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The California Duck Must Die (But It’s Not What You Think)

Solar power might be a shining example of a great renewable-energy source. But combined with existing infrastructure, it’s wreaking havoc on California’s electric power grid. So much so the problem already has a popular name: The California Duck Curve.

Here’s why. When legislators in the Golden State passed a climate-change law mandating that California gets a third of its electricity from renewable energy by 2020, they were hoping to encourage residents to install solar photovoltaic cells.

It worked. Solar panels now blanket the roofs of homes and commercial buildings. Passengers flying to Los Angeles can see giant solar farms glittering in the Mojave Desert below.

But there is a hitch. California’s famous sunshine helps produce lots of solar electricity during the day—when demand is typically low. Usually, demand for power peaks in the morning, when people are getting ready for work and school. Then they leave home for the office, causing power usage to drop off in the middle of the day. Later, when they return home, there’s a peak between 7 and 9 p.m. as they cook dinner and watch TV or use computers.

duck-graph_caiso

The “California Duck” is wreaking havoc on the state’s grid. Image credit: Greentech Media

This use pattern typically creates a gentle wave-like dip, but because of the growing popularity of solar power, that demand trough during the day is getting deeper. When plotted on a graph, this creates the sagging belly of the duck. Then, when the sun goes down, the demand for power from conventional power plants quickly ramps up.

Mike Unum, a senior product manager with GE Grid Solutions, which provides advanced products and services that enable more resilient, efficient and reliable power systems, says that as people install more solar panels, the problem is only going to get worse. This is a problem since most conventional power plants aren’t like light switches that can be easily turned on and off or even dimmed.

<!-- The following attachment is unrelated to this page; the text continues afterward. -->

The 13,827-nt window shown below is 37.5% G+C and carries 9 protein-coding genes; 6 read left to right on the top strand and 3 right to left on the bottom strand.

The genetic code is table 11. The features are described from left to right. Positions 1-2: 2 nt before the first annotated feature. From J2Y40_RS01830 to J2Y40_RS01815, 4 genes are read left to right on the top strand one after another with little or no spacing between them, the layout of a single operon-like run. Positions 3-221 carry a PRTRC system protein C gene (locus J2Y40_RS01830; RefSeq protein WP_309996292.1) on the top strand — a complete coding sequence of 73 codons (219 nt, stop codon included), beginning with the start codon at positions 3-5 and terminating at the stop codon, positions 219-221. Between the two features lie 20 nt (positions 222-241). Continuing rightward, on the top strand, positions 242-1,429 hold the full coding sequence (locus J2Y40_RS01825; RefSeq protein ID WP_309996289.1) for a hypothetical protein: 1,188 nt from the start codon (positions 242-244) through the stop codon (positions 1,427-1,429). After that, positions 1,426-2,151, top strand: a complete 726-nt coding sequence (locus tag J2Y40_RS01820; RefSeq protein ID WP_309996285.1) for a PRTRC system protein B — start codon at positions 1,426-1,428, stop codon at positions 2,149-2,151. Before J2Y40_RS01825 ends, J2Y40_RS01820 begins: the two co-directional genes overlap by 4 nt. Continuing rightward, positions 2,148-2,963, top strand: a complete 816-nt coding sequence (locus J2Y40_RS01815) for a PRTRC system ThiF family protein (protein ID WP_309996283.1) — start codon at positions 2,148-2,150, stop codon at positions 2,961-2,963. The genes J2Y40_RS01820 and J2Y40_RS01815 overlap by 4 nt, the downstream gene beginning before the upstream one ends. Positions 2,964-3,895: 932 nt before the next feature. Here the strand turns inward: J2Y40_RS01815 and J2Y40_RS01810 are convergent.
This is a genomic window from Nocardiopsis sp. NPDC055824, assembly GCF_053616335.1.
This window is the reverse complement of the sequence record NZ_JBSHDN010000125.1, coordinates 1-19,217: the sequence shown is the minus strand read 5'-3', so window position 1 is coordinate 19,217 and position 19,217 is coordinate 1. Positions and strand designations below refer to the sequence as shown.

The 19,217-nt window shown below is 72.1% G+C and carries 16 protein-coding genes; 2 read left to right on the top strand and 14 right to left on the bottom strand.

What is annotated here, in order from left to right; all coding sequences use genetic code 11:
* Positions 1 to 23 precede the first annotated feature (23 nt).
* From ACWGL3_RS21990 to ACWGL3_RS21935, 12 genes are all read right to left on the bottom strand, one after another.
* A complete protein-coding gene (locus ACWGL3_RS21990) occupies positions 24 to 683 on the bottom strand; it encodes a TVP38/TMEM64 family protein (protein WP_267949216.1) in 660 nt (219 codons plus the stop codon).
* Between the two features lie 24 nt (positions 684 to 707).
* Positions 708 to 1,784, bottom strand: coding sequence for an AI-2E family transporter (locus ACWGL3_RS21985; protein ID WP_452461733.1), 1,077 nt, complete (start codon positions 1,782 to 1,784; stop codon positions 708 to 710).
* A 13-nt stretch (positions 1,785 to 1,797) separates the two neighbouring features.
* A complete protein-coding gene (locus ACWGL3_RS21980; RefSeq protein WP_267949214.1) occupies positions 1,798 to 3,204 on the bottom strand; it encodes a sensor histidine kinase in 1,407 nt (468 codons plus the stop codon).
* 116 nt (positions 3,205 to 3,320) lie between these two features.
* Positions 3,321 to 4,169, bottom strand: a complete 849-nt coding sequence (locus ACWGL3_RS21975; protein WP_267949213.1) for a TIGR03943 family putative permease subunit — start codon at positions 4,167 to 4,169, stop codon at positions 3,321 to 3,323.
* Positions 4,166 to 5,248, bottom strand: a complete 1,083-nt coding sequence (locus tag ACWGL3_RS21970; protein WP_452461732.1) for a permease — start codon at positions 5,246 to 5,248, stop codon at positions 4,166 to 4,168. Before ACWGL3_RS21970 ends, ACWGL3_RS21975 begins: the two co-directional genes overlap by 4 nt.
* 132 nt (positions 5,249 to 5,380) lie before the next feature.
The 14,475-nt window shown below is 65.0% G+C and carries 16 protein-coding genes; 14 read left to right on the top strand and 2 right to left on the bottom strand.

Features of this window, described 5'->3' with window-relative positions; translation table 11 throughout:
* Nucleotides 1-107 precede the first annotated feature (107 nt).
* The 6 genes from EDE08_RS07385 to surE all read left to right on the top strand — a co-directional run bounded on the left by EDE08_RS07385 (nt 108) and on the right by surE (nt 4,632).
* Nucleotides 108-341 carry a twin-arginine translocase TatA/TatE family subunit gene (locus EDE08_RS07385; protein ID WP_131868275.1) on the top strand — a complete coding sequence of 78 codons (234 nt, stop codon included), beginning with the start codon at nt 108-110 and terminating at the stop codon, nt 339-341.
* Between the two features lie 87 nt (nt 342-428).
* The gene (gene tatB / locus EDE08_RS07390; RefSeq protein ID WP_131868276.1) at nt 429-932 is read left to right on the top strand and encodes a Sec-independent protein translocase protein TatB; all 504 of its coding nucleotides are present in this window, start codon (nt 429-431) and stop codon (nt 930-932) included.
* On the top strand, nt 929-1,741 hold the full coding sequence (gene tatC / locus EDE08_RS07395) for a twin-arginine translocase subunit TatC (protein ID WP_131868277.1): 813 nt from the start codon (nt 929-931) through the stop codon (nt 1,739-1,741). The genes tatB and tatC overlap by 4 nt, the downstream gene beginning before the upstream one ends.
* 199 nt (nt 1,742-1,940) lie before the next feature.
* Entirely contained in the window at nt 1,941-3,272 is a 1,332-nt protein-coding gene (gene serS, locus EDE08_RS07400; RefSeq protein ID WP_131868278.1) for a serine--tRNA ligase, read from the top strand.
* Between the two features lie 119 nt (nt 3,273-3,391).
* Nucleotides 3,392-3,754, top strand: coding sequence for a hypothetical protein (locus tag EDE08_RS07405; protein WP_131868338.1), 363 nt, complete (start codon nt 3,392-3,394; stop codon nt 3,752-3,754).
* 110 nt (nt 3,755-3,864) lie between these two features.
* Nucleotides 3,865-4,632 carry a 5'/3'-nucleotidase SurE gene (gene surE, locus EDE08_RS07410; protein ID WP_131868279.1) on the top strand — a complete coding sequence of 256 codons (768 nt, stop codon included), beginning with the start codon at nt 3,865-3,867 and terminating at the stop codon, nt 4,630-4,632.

New family homes with solar panels on the roof

California’s famous sunshine helps produce lots of energy during the day—when demand is typically low. Top and above image credit: Getty Images

Nuclear power plants produce electricity 24/7 with limited capability to ramp up or down. Fossil-fueled plants can modulate their output, but turning them on and off can be a multiday process depending on the specific power plant technology involved. (Gas-fired power plants are the most flexible.) All this means that going from the trough to the top of the duck’s head on a daily basis is a complex task.

But there are things that can be done to help kill the duck. Initiatives such as the shift toward energy-efficient LED lighting can help reduce the peak. Demand-response programs and rate reforms also can help shift the load to different times of day. They can encourage people to avoid using energy-gobbling electronics and air conditioning during peak hours as California does when it issues a “flex alert.”

But some of the best solutions to the California Duck Curve problem may come from breakthroughs in energy-storage technology. The ability to efficiently store power during low-demand hours and withdraw it during high-demand hours would allow the curve to be flattened even further.

Software also will play a big part. It could monitor and coordinate the control of a large number of distributed energy resources ranging from solar, wind, gas to hydropower. Since many of these sources are owned by third parties, we will need advances in communication, visualization and optimization software to get them working together.

But things are changing. Distributed energy resource management software, such as the kind GE is piloting domestically and in Europe, will provide operators with the requisite tools to mesh consumption information from smart meters with load forecasts and status updates from the grid.

Platforms such as Predix—GE’s operating system for the Industrial Interenet— will also play a big role. All of the solar panels, thermostats, power plants and grid technologies will have to be able to share information, and engineers will have to quickly analyze that data to know how much energy should be going where at any given moment. “Ultimately these types of technologies are going to allow us to coordinate all of these devices,” says Unum. “Think about tens of million of devices. Think about if everyone had solar power and a battery—how would we manage that?”

As more third parties move into the power space, expect to see more creative solutions for problems like the ones California’s energy generators are currently facing. “The rules haven’t been defined yet,” says Unum, “and that’s really the interesting part.”

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